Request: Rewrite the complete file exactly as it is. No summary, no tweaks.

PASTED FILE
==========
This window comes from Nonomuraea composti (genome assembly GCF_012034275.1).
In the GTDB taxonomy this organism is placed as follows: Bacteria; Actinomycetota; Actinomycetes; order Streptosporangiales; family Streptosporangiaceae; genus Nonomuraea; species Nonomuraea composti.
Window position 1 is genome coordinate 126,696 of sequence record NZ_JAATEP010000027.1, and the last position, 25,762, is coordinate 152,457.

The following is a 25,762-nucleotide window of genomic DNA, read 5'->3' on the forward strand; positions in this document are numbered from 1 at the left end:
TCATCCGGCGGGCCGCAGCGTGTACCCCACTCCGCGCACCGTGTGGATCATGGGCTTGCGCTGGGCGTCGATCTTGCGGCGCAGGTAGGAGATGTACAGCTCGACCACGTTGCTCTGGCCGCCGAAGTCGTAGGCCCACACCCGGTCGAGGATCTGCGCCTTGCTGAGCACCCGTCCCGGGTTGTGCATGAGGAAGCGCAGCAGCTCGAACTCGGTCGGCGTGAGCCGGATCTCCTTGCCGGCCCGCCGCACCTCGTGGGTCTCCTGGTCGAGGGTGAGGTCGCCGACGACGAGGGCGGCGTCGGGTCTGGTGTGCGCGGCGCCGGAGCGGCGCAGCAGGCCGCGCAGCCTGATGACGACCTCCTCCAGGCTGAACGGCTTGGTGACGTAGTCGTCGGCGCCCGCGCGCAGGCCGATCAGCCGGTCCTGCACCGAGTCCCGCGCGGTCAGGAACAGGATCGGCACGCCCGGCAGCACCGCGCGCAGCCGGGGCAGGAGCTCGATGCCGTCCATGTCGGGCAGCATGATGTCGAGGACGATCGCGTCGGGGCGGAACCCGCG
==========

This window comes from Nonomuraea composti (genome assembly GCF_012034275.1).
In the GTDB taxonomy this organism is placed as follows: Bacteria; Actinomycetota; Actinomycetes; order Streptosporangiales; family Streptosporangiaceae; genus Nonomuraea; species Nonomuraea composti.
Window position 1 is genome coordinate 126,696 of sequence record NZ_JAATEP010000027.1, and the last position, 25,762, is coordinate 152,457.

The following is a 25,762-nucleotide window of genomic DNA, read 5'->3' on the forward strand; positions in this document are numbered from 1 at the left end:
TCATCCGGCGGGCCGCAGCGTGTACCCCACTCCGCGCACCGTGTGGATCATGGGCTTGCGCTGGGCGTCGATCTTGCGGCGCAGGTAGGAGATGTACAGCTCGACCACGTTGCTCTGGCCGCCGAAGTCGTAGGCCCACACCCGGTCGAGGATCTGCGCCTTGCTGAGCACCCGTCCCGGGTTGTGCATGAGGAAGCGCAGCAGCTCGAACTCGGTCGGCGTGAGCCGGATCTCCTTGCCGGCCCGCCGCACCTCGTGGGTCTCCTGGTCGAGGGTGAGGTCGCCGACGACGAGGGCGGCGTCGGGTCTGGTGTGCGCGGCGCCGGAGCGGCGCAGCAGGCCGCGCAGCCTGATGACGACCTCCTCCAGGCTGAACGGCTTGGTGACGTAGTCGTCGGCGCCCGCGCGCAGGCCGATCAGCCGGTCCTGCACCGAGTCCCGCGCGGTCAGGAACAGGATCGGCACGCCCGGCAGCACCGCGCGCAGCCGGGGCAGGAGCTCGATGCCGTCCATGTCGGGCAGCATGATGTCGAGGACGATCGCGTCGGGGCGGAACCCGCG